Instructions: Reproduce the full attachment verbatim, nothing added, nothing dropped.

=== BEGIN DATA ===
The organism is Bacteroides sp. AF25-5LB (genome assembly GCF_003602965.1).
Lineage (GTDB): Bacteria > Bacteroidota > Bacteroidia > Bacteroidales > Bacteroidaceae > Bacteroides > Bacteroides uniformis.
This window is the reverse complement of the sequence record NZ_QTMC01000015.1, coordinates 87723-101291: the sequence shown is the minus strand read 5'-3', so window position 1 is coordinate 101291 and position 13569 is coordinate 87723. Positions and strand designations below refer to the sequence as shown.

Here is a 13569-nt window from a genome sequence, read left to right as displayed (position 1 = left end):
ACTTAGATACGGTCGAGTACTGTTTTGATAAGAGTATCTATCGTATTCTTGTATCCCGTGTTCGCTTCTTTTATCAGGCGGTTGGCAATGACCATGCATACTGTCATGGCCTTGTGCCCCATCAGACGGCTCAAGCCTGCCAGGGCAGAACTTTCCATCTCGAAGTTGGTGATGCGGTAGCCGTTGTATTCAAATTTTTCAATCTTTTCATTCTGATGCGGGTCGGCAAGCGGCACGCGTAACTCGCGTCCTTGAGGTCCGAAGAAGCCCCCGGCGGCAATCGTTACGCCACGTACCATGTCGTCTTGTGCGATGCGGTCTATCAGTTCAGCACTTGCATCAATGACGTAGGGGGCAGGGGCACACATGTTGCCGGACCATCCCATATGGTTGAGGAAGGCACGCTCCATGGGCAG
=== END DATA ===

The organism is Bacteroides sp. AF25-5LB (genome assembly GCF_003602965.1).
Lineage (GTDB): Bacteria > Bacteroidota > Bacteroidia > Bacteroidales > Bacteroidaceae > Bacteroides > Bacteroides uniformis.
This window is the reverse complement of the sequence record NZ_QTMC01000015.1, coordinates 87723-101291: the sequence shown is the minus strand read 5'-3', so window position 1 is coordinate 101291 and position 13569 is coordinate 87723. Positions and strand designations below refer to the sequence as shown.

Here is a 13569-nt window from a genome sequence, read left to right as displayed (position 1 = left end):
ACTTAGATACGGTCGAGTACTGTTTTGATAAGAGTATCTATCGTATTCTTGTATCCCGTGTTCGCTTCTTTTATCAGGCGGTTGGCAATGACCATGCATACTGTCATGGCCTTGTGCCCCATCAGACGGCTCAAGCCTGCCAGGGCAGAACTTTCCATCTCGAAGTTGGTGATGCGGTAGCCGTTGTATTCAAATTTTTCAATCTTTTCATTCTGATGCGGGTCGGCAAGCGGCACGCGTAACTCGCGTCCTTGAGGTCCGAAGAAGCCCCCGGCGGCAATCGTTACGCCACGTACCATGTCGTCTTGTGCGATGCGGTCTATCAGTTCAGCACTTGCATCAATGACGTAGGGGGCAGGGGCACACATGTTGCCGGACCATCCCATATGGTTGAGGAAGGCACGCTCCATGGGCAG